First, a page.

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Health & Safety Bulletin
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Protecting your workers during wild weather
Thursday, 23rd April, 2015, by Alanna Furlan
In today's Health & Safety Bulletin:
  • How to protect workers during storms and floods
Dear Reader,
Did you get hit by the wild weather in NSW recently?
Poor weather conditions, such as storms and floods, can greatly increase risks for workers who work outside or need to travel as part of their work.
Those risks can include:
  • dangerous driving conditions;
  • falling trees;
  • flooded roads or pathways; and
  • damaged plant and equipment that is exposed to the weather.
In today’s Health & Safety Bulletin, Michael Selinger will discuss how you can take steps to minimise the risks to your workers during wild weather.
Take care,

Alanna Furlan
Editor
Health & Safety Bulletin
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How to protect workers during storms and floods
By Michael Selinger
Editor-in-Chief, Health & Safety Handbook
The recent thunderstorms in NSW, which created dangerous flood levels, raise the question of how to fulfil your obligation to keep your staff safe if they need to work or travel in these conditions.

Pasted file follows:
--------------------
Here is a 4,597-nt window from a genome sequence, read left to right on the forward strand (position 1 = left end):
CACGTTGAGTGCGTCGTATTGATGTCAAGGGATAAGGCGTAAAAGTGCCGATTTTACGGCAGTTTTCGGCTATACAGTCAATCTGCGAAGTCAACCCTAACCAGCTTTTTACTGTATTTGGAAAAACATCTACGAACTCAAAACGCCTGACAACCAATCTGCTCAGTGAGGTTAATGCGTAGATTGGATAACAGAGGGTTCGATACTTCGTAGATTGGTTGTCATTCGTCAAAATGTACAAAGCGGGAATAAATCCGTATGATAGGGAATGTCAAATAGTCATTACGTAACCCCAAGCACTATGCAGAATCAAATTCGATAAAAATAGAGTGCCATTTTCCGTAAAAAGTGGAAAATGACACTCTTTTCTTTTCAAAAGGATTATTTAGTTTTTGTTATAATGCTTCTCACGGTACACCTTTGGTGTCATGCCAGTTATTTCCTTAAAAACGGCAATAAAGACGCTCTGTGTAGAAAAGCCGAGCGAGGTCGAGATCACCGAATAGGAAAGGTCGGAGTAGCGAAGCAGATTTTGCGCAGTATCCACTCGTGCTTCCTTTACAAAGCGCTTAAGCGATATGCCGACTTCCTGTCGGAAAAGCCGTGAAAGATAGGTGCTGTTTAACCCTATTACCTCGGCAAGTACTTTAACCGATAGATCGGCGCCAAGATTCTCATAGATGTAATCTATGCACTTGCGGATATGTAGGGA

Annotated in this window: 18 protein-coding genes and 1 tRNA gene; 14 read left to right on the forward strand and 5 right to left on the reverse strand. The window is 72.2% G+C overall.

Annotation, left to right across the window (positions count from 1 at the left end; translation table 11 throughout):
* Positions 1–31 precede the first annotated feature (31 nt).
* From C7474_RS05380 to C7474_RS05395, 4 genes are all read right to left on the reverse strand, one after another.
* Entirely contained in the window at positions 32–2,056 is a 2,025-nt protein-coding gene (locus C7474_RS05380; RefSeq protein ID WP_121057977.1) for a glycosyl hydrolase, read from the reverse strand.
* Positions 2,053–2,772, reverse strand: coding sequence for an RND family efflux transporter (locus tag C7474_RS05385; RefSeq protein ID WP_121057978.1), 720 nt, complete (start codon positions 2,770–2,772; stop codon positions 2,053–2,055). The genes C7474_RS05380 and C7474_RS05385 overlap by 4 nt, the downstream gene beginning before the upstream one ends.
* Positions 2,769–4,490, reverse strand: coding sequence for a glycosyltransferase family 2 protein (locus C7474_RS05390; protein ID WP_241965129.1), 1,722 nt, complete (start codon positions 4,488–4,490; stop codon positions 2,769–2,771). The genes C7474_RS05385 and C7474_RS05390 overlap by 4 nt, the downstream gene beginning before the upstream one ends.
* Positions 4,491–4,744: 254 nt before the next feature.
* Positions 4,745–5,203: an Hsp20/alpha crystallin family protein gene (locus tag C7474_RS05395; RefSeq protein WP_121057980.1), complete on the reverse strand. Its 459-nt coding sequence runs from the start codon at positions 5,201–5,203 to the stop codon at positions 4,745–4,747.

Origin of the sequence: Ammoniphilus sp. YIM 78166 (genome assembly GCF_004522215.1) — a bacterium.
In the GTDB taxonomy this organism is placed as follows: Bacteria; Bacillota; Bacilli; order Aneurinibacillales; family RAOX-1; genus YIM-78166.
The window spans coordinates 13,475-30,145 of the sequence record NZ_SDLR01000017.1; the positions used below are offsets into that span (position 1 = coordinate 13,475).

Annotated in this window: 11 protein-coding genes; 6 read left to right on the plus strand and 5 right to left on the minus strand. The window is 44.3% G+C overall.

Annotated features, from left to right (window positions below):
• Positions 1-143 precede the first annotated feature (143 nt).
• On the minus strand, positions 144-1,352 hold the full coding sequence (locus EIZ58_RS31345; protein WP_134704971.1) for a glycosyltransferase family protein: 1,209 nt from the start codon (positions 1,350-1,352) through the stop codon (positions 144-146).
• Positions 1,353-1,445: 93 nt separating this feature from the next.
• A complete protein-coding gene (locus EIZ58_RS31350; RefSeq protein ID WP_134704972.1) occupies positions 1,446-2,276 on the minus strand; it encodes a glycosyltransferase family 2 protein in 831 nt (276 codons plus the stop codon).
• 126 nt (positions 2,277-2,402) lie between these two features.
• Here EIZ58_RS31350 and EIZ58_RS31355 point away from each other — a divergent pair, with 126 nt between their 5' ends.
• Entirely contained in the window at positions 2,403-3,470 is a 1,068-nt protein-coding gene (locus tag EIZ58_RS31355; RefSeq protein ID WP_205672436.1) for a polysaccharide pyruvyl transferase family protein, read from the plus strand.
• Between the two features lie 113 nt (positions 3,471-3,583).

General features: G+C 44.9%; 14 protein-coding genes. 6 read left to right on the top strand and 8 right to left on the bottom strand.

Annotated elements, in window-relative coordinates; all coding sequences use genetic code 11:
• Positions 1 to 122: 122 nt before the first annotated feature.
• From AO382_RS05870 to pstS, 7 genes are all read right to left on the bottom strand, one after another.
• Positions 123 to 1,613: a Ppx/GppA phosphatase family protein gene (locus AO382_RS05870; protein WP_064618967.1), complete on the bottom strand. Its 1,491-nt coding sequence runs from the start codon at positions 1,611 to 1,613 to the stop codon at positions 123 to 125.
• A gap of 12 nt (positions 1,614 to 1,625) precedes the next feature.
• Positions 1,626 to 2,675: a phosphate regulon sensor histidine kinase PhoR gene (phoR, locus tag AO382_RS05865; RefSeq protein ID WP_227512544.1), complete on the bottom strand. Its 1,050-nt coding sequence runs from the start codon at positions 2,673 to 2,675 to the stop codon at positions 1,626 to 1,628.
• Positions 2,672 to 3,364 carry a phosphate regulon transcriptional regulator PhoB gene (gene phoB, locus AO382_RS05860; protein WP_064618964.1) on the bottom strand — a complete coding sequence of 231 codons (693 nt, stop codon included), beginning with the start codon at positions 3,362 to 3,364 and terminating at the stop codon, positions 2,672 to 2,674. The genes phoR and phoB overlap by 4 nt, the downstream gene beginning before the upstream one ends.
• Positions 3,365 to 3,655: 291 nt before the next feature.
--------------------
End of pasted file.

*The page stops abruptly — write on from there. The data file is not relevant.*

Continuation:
Your obligation to take all reasonably practicable steps requires you to consider:
  • whether any of your workers might be exposed to risks arising from dangerous weather conditions; and
  • what controls you can put in place to mitigate the risk of injury.  
In some cases, it may be best to require that the work is not undertaken at all if the risks of injury are deemed to be too high, e.g. if the work needs to be conducted outside, but a storm would greatly increase the risks.
You also need to consider workers who are exposed to dangerous weather conditions while travelling from one location to the next. In these cases, you will need to give directions to staff on how to safely undertake the task in the dangerous conditions. A different approach to the task may be required, such as using an alternate form of transport.
If you have workers who need to travel by road in dangerous conditions, some practical instructions you can give them include that they should:
  • exercise extreme caution when driving on roads, e.g. by keeping their lights on and travelling slowly;
  • if possible, park vehicles in secure car parks, or at least away from trees;
  • not attempt to drive through a flooded road; and
  • if in doubt about their safety, stop the vehicle and contact you or the business.
As weather conditions can be unpredictable, it is important to consult with workers and others before commencing any potentially hazardous tasks. Although you cannot be held responsible for controlling the unforeseeable, in dangerous weather conditions there will always be information available about the level of risk in particular locations. You are required to obtain this information in order to best protect your workers.
Warm regards,
Michael Selinger signature
Michael Selinger 
Editor-in-Chief
Health & Safety Handbook

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